Impact of oral isotretinoin therapy on musculoskeletal system and physical activity in patients with acne
Keywordsacne, isotretinoin, adverse effects, physical activity, musculoskeletal disorders
Introduction and purpose: Isotretinoin, the vitamin A derivative, has been commonly used
in treatment of acne vulgaris for years. Despite its unquestionable efficacy, chronic oral isotretinoin treatment leads to multiple side effects. The aim of study is analysis of musculoskeletal symptoms prevalence during oral isotretinoin treatment and their impact on physical activity.
Material and methods: The study was conducted using the original survey questionnaire shared online among members of Polish group of patients treated for acne. Total of 196 responses were analyzed and compared with up-to-date literature related to the topic.
Results: 86,7% of respondents reported at least one of the musculoskeletal symptoms. The most common were back pain (82,7%), fatigue and lethargy (70,4%), myalgia (55,1%) and arthalgia (32,1%). In 97,6% cases adverse effects were developed within the first 6 months of treatment. In 64,2% they persisted during the whole therapy, sometimes even beyond. Due to musculoskeletal side effects, in 2,4% cases dose reduction was necessary, 1,8% of respondents had to stop treatment and 48% had to limit or stop physical activity. 71,4% of repondents reported that lower back pain occurred or escalated during isotretinoin treatment.
Conclusions: Prevalence of reported musculoskeletal symptoms is very high and totals 86,7%. They result in prolonged limiting or stopping of physical activity in almost 50% of people. Although musculoskeletal symptoms are typically benign, possibility of severe disorders and potential permanent effects must be taken into consideration.
Wolkenstein P, Machovcová A, Szepietowski JC, Tennstedt D, Veraldi S, Delarue A. Acne prevalence and associations with lifestyle: a cross-sectional online survey of adolescents/young adults in 7 European countries. J Eur Acad Dermatol Venereol JEADV. 2018;32:298–306.
Costa CS, Bagatin E, Martimbianco ALC, da Silva EM, Lúcio MM, Magin P, et al. Oral isotretinoin for acne. Cochrane Database Syst Rev [Internet]. 2018 [cited 2020 Jul 22];2018. Available from: https://www.ncbi.nlm.nih.gov/pmc/articles/PMC6383843/
Katsambas AD, Stefanaki C, Cunliffe WJ. Guidelines for treating acne. Clin Dermatol. 2004;22:439–44.
Barnes LE, Levender MM, Fleischer AB, Feldman SR. Quality of life measures for acne patients. Dermatol Clin. 2012;30:293–300, ix.
Tan J, Boyal S, Desai K, Knezevic S. Oral Isotretinoin. Dermatol Clin. 2016;34:175–84.
Rademaker M. Isotretinoin: dose, duration and relapse. What does 30 years of usage tell us? Australas J Dermatol. 2013;54:157–62.
Melnik BC. Apoptosis May Explain the Pharmacological Mode of Action and Adverse Effects of Isotretinoin, Including Teratogenicity. Acta Derm Venereol. 2017;97:173–81.
Vallerand IA, Lewinson RT, Farris MS, Sibley CD, Ramien ML, Bulloch AGM, et al. Efficacy and adverse events of oral isotretinoin for acne: a systematic review. Br J Dermatol. 2018;178:76–85.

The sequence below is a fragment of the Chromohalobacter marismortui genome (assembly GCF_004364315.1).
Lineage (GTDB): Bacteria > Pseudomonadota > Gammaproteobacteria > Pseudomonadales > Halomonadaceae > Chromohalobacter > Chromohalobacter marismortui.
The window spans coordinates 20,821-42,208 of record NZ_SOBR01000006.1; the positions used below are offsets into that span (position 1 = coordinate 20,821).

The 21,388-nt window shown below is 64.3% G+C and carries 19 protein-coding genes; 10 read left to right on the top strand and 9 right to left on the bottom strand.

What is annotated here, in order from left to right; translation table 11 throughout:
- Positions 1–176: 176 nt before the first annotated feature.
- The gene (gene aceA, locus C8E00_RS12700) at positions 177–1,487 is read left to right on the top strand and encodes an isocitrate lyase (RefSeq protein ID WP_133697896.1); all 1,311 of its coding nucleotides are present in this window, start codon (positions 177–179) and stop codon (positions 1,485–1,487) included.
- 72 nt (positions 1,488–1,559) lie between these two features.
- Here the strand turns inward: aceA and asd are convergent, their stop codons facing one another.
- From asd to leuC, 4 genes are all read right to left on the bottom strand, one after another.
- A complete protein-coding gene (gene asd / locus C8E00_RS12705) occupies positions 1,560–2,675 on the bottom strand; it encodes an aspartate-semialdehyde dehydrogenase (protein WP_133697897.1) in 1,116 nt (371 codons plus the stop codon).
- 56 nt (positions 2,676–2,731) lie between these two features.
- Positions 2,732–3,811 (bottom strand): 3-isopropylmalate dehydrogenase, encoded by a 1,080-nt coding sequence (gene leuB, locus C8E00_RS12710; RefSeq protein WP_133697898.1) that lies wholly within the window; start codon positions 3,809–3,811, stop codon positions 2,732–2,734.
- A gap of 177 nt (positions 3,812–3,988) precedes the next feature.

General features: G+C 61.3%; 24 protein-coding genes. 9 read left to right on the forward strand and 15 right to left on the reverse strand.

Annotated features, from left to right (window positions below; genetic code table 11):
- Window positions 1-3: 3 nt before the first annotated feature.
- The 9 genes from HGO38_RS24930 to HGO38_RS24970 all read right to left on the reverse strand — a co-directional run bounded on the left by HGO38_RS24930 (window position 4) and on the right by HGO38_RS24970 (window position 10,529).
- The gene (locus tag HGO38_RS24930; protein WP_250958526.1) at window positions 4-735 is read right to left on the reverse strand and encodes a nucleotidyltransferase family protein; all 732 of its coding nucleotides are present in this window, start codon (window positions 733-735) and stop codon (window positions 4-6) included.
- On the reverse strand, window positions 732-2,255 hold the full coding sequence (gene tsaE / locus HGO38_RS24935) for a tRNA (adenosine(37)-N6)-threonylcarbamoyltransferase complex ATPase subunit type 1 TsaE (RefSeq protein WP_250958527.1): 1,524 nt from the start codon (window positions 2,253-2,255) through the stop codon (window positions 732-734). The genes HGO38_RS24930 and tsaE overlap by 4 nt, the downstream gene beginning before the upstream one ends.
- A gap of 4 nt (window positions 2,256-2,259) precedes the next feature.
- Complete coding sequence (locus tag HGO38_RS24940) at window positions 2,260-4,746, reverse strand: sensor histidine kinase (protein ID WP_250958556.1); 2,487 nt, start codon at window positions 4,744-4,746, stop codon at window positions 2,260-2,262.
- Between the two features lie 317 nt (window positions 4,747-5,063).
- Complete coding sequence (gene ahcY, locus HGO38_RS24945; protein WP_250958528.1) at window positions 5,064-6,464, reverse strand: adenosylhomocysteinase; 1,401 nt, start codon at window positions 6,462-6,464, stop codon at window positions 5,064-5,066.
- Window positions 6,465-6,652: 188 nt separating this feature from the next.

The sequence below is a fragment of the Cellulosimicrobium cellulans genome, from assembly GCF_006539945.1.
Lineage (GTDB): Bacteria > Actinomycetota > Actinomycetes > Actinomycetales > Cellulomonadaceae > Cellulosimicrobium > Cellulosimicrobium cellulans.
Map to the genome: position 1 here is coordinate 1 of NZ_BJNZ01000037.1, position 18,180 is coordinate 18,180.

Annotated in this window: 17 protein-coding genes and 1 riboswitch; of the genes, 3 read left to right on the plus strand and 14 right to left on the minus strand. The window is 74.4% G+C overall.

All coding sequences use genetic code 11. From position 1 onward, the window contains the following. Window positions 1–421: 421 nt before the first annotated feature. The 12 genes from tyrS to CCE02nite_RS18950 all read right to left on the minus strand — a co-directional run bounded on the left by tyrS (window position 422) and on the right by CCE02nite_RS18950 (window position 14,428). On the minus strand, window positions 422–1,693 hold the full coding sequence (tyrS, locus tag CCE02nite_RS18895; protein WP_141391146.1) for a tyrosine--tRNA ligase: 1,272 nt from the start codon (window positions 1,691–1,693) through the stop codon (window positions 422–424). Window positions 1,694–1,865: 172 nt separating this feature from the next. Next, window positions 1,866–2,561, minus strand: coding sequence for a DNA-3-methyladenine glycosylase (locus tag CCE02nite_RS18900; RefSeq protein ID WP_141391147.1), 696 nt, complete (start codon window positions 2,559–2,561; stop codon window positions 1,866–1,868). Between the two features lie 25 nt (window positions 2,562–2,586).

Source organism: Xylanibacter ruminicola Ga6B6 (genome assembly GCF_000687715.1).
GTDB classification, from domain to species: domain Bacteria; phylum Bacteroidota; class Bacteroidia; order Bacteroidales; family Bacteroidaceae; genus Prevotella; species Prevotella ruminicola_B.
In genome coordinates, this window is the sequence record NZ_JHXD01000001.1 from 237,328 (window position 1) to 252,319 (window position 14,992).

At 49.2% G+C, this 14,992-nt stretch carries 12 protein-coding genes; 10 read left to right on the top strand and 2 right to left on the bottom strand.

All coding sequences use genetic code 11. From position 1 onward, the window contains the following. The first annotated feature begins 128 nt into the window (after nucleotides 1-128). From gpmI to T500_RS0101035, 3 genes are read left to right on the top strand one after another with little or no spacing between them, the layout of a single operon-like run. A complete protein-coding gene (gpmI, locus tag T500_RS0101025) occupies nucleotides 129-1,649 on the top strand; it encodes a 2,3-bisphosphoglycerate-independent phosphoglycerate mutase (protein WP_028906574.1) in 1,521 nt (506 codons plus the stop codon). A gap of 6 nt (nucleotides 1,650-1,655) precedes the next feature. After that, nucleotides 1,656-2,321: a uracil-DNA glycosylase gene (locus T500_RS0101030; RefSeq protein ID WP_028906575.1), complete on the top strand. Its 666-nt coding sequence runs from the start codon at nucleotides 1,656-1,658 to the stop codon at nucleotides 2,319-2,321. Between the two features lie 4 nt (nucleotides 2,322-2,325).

Layton A. The use of isotretinoin in acne. Dermatoendocrinol. Taylor & Francis; 2009;1:162–9.
Borghi A, Mantovani L, Minghetti S, Giari S, Virgili A, Bettoli V. Low-cumulative dose isotretinoin treatment in mild-to-moderate acne: efficacy in achieving stable remission. J Eur Acad Dermatol Venereol JEADV. 2011;25:1094–8.
Brzezinski P, Borowska K, Chiriac A, Smigielski J. Adverse effects of isotretinoin: A large, retrospective review. Dermatol Ther. 2017;30:e12483.
Chroni E, Monastirli A, Tsambaos D. Neuromuscular adverse effects associated with systemic retinoid dermatotherapy: monitoring and treatment algorithm for clinicians. Drug Saf. 2010;33:25–34.
Baykal Selçuk L, Aksu Arıca D, Baykal Şahin H, Yaylı S, Bahadır S. The prevalence of sacroiliitis in patients with acne vulgaris using isotretinoin. Cutan Ocul Toxicol. 2017;36:176–9.
Verhoeven F, Tordi N, Prati C, Demougeot C, Mougin F, Wendling D. Physical activity in patients with rheumatoid arthritis. Joint Bone Spine. 2016;83:265–70.
Kaymak Y. Creatine phosphokinase values during isotretinoin treatment for acne. Int J Dermatol. 2008;47:398–401.
Marson JW, Baldwin HE. The creatine kinase conundrum: a reappraisal of the association of isotretinoin, creatine kinase, and rhabdomyolysis. Int J Dermatol. 2020;59:279–83.
Tasdelen OY, Yurdakul FG, Duran S, Bodur H. Isotretinoin-induced arthritis mimicking both rheumatoid arthritis and axial spondyloarthritis. Int J Rheum Dis. 2015;18:466–9.
Alkan S, Kayiran N, Zengin O, Kalem A, Kimyon G, Kilinc EO, et al. Isotretinoin-induced Spondyloarthropathy-related Symptoms: A Prospective Study. J Rheumatol. The Journal of Rheumatology; 2015;42:2106–9.
Kaplan G, Haettich B. Rheumatological symptoms due to retinoids. Baillieres Clin Rheumatol. 1991;5:77–97.
Barbareschi M, Paresce E, Chiaratti A, Ferla Lodigiani A, Clerici G, Greppi F. Unilateral sacroiliitis associated with systemic isotretinoin treatment. Int J Dermatol. 2010;49:331–3.
Aydog E, Ozturk G, Comert A, Tasdelen N, Akin O, Kulcu DG. Sacroiliitis during isotretinoin treatment: Causal association or coincidence? North Clin Istanb. 2018;6:75–80.
Zesztywniające zapalenie stawów kręgosłupa (ZZSK) [Internet]. [cited 2020 Jul 24]. Available from: http://www.mp.pl/social/chapter/B16.II.16.12.1.
Geller ASB, Alagia RFN. Sacroiliitis after use of oral isotretinoin - association with acne fulminans or adverse effect? An Bras Dermatol. 2013;88:193–6.
Schett G. Resolution of inflammation in arthritis. Semin Immunopathol. 2019;41:675–9.
How to Cite
The periodical offers access to content in the Open Access system under the Creative Commons Attribution-NonCommercial-ShareAlike 4.0
Number of views and downloads: 1084
Number of citations: 0